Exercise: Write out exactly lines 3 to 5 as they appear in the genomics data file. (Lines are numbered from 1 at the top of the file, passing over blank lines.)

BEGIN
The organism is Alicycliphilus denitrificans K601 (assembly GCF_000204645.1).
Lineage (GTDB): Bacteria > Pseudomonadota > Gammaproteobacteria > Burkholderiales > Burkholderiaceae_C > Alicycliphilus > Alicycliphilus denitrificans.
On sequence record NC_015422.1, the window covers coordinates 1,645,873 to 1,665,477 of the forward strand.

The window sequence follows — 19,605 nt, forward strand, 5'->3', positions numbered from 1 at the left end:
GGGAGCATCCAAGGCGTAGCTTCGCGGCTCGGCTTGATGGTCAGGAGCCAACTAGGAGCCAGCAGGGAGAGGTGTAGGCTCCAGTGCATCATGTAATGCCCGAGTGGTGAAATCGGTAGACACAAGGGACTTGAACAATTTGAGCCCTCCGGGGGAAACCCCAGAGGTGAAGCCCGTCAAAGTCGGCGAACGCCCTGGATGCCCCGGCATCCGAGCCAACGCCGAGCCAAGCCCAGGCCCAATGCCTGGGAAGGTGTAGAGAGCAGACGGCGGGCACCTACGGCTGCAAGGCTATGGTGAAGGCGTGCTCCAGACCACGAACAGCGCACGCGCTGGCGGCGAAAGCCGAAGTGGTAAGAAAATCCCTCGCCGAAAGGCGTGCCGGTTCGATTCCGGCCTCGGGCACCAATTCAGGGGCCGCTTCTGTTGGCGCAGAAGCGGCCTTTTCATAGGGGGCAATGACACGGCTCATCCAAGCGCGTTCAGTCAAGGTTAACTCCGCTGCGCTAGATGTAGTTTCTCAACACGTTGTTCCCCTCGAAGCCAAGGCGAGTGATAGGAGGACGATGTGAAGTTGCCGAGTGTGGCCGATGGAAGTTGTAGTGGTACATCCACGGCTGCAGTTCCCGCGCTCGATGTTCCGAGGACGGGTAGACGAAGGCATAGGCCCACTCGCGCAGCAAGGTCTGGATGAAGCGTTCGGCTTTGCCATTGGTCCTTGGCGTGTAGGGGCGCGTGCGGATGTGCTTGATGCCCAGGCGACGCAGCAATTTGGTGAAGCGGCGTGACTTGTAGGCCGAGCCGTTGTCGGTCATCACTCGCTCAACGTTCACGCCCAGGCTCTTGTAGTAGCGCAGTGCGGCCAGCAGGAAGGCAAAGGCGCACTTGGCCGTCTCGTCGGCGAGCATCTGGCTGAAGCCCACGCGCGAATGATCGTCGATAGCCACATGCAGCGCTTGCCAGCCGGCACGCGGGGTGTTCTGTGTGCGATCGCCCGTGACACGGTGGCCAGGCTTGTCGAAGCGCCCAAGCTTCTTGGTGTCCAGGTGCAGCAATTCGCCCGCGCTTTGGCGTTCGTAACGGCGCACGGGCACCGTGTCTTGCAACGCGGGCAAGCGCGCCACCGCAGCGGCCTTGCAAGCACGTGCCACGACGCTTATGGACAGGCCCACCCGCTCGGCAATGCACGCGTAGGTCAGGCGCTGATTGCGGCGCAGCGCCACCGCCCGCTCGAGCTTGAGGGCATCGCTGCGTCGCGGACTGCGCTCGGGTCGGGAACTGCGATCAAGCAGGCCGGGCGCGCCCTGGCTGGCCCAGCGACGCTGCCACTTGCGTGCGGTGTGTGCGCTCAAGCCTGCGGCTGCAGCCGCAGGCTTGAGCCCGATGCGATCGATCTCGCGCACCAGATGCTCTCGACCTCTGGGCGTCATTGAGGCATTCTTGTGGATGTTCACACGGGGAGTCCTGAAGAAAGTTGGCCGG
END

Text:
On sequence record NC_015422.1, the window covers coordinates 1,645,873 to 1,665,477 of the forward strand.

The window sequence follows — 19,605 nt, forward strand, 5'->3', positions numbered from 1 at the left end:
GGGAGCATCCAAGGCGTAGCTTCGCGGCTCGGCTTGATGGTCAGGAGCCAACTAGGAGCCAGCAGGGAGAGGTGTAGGCTCCAGTGCATCATGTAATGCCCGAGTGGTGAAATCGGTAGACACAAGGGACTTGAACAATTTGAGCCCTCCGGGGGAAACCCCAGAGGTGAAGCCCGTCAAAGTCGGCGAACGCCCTGGATGCCCCGGCATCCGAGCCAACGCCGAGCCAAGCCCAGGCCCAATGCCTGGGAAGGTGTAGAGAGCAGACGGCGGGCACCTACGGCTGCAAGGCTATGGTGAAGGCGTGCTCCAGACCACGAACAGCGCACGCGCTGGCGGCGAAAGCCGAAGTGGTAAGAAAATCCCTCGCCGAAAGGCGTGCCGGTTCGATTCCGGCCTCGGGCACCAATTCAGGGGCCGCTTCTGTTGGCGCAGAAGCGGCCTTTTCATAGGGGGCAATGACACGGCTCATCCAAGCGCGTTCAGTCAAGGTTAACTCCGCTGCGCTAGATGTAGTTTCTCAACACGTTGTTCCCCTCGAAGCCAAGGCGAGTGATAGGAGGACGATGTGAAGTTGCCGAGTGTGGCCGATGGAAGTTGTAGTGGTACATCCACGGCTGCAGTTCCCGCGCTCGATGTTCCGAGGACGGGTAGACGAAGGCATAGGCCCACTCGCGCAGCAAGGTCTGGATGAAGCGTTCGGCTTTGCCATTGGTCCTTGGCGTGTAGGGGCGCGTGCGGATGTGCTTGATGCCCAGGCGACGCAGCAATTTGGTGAAGCGGCGTGACTTGTAGGCCGAGCCGTTGTCGGTCATCACTCGCTCAACGTTCACGCCCAGGCTCTTGTAGTAGCGCAGTGCGGCCAGCAGGAAGGCAAAGGCGCACTTGGCCGTCTCGTCGGCGAGCATCTGGCTGAAGCCCACGCGCGAATGATCGTCGATAGCCACATGCAGCGCTTGCCAGCCGGCACGCGGGGTGTTCTGTGTGCGATCGCCCGTGACACGGTGGCCAGGCTTGTCGAAGCGCCCAAGCTTCTTGGTGTCCAGGTGCAGCAATTCGCCCGCGCTTTGGCGTTCGTAACGGCGCACGGGCACCGTGTCTTGCAACGCGGGCAAGCGCGCCACCGCAGCGGCCTTGCAAGCACGTGCCACGACGCTTATGGACAGGCCCACCCGCTCGGCAATGCACGCGTAGGTCAGGCGCTGATTGCGGCGCAGCGCCACCGCCCGCTCGAGCTTGAGGGCATCGCTGCGTCGCGGACTGCGCTCGGGTCGGGAACTGCGATCAAGCAGGCCGGGCGCGCCCTGGCTGGCCCAGCGACGCTGCCACTTGCGTGCGGTGTGTGCGCTCAAGCCTGCGGCTGCAGCCGCAGGCTTGAGCCCGATGCGATCGATCTCGCGCACCAGATGCTCTCGACCTCTGGGCGTCATTGAGGCATTCTTGTGGATGTTCACACGGGGAGTCCTGAAGAAAGTTGGCCGG